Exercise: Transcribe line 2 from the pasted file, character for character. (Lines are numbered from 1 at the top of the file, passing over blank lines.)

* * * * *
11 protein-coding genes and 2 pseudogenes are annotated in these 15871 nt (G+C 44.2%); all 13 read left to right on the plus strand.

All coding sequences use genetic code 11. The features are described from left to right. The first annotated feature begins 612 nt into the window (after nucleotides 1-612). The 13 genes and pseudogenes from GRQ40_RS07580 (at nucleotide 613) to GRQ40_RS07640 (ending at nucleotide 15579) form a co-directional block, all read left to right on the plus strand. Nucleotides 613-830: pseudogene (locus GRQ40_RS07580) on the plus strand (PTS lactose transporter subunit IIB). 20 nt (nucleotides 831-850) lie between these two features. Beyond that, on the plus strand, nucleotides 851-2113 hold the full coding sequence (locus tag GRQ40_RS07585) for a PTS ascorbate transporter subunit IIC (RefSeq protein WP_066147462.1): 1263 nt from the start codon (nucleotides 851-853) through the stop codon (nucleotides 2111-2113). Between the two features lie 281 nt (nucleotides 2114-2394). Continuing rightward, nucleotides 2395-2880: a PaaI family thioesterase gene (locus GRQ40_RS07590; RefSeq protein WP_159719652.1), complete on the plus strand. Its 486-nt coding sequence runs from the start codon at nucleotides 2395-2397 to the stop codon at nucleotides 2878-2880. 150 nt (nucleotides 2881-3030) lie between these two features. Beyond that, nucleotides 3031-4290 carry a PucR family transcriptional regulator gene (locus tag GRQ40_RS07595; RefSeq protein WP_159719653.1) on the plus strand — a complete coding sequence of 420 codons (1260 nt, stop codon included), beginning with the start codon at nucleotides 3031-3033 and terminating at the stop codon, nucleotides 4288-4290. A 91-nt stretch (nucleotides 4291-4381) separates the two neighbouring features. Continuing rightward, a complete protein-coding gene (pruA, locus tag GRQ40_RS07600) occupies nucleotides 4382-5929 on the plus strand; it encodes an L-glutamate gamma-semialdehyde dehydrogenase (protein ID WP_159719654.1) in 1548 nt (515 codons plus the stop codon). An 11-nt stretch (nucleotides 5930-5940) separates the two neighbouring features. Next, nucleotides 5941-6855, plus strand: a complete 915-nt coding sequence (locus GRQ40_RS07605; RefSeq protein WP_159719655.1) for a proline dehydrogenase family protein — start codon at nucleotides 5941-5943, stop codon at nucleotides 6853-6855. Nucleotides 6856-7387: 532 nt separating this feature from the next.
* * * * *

All coding sequences use genetic code 11. The features are described from left to right. The first annotated feature begins 612 nt into the window (after nucleotides 1-612). The 13 genes and pseudogenes from GRQ40_RS07580 (at nucleotide 613) to GRQ40_RS07640 (ending at nucleotide 15579) form a co-directional block, all read left to right on the plus strand. Nucleotides 613-830: pseudogene (locus GRQ40_RS07580) on the plus strand (PTS lactose transporter subunit IIB). 20 nt (nucleotides 831-850) lie between these two features. Beyond that, on the plus strand, nucleotides 851-2113 hold the full coding sequence (locus tag GRQ40_RS07585) for a PTS ascorbate transporter subunit IIC (RefSeq protein WP_066147462.1): 1263 nt from the start codon (nucleotides 851-853) through the stop codon (nucleotides 2111-2113). Between the two features lie 281 nt (nucleotides 2114-2394). Continuing rightward, nucleotides 2395-2880: a PaaI family thioesterase gene (locus GRQ40_RS07590; RefSeq protein WP_159719652.1), complete on the plus strand. Its 486-nt coding sequence runs from the start codon at nucleotides 2395-2397 to the stop codon at nucleotides 2878-2880. 150 nt (nucleotides 2881-3030) lie between these two features. Beyond that, nucleotides 3031-4290 carry a PucR family transcriptional regulator gene (locus tag GRQ40_RS07595; RefSeq protein WP_159719653.1) on the plus strand — a complete coding sequence of 420 codons (1260 nt, stop codon included), beginning with the start codon at nucleotides 3031-3033 and terminating at the stop codon, nucleotides 4288-4290. A 91-nt stretch (nucleotides 4291-4381) separates the two neighbouring features. Continuing rightward, a complete protein-coding gene (pruA, locus tag GRQ40_RS07600) occupies nucleotides 4382-5929 on the plus strand; it encodes an L-glutamate gamma-semialdehyde dehydrogenase (protein ID WP_159719654.1) in 1548 nt (515 codons plus the stop codon). An 11-nt stretch (nucleotides 5930-5940) separates the two neighbouring features. Next, nucleotides 5941-6855, plus strand: a complete 915-nt coding sequence (locus GRQ40_RS07605; RefSeq protein WP_159719655.1) for a proline dehydrogenase family protein — start codon at nucleotides 5941-5943, stop codon at nucleotides 6853-6855. Nucleotides 6856-7387: 532 nt separating this feature from the next.